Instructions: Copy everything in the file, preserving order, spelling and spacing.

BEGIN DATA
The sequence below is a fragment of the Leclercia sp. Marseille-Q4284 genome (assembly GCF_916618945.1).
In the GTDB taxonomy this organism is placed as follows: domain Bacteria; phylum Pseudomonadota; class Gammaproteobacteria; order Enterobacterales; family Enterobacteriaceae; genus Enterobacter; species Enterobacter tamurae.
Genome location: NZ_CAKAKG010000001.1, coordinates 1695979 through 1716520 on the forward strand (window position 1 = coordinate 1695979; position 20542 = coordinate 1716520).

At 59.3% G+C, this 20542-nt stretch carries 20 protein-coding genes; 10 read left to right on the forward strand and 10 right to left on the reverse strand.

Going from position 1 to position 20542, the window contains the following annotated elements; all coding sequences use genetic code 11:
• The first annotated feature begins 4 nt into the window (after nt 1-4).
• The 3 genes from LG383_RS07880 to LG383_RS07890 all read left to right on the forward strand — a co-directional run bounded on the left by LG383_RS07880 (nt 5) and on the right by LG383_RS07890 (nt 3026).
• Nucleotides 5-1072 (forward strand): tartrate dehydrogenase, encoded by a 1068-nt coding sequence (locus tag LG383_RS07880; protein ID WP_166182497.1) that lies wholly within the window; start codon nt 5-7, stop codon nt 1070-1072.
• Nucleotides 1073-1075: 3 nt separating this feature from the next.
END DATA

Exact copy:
The sequence below is a fragment of the Leclercia sp. Marseille-Q4284 genome (assembly GCF_916618945.1).
In the GTDB taxonomy this organism is placed as follows: domain Bacteria; phylum Pseudomonadota; class Gammaproteobacteria; order Enterobacterales; family Enterobacteriaceae; genus Enterobacter; species Enterobacter tamurae.
Genome location: NZ_CAKAKG010000001.1, coordinates 1695979 through 1716520 on the forward strand (window position 1 = coordinate 1695979; position 20542 = coordinate 1716520).

At 59.3% G+C, this 20542-nt stretch carries 20 protein-coding genes; 10 read left to right on the forward strand and 10 right to left on the reverse strand.

Going from position 1 to position 20542, the window contains the following annotated elements; all coding sequences use genetic code 11:
• The first annotated feature begins 4 nt into the window (after nt 1-4).
• The 3 genes from LG383_RS07880 to LG383_RS07890 all read left to right on the forward strand — a co-directional run bounded on the left by LG383_RS07880 (nt 5) and on the right by LG383_RS07890 (nt 3026).
• Nucleotides 5-1072 (forward strand): tartrate dehydrogenase, encoded by a 1068-nt coding sequence (locus tag LG383_RS07880; protein ID WP_166182497.1) that lies wholly within the window; start codon nt 5-7, stop codon nt 1070-1072.
• Nucleotides 1073-1075: 3 nt separating this feature from the next.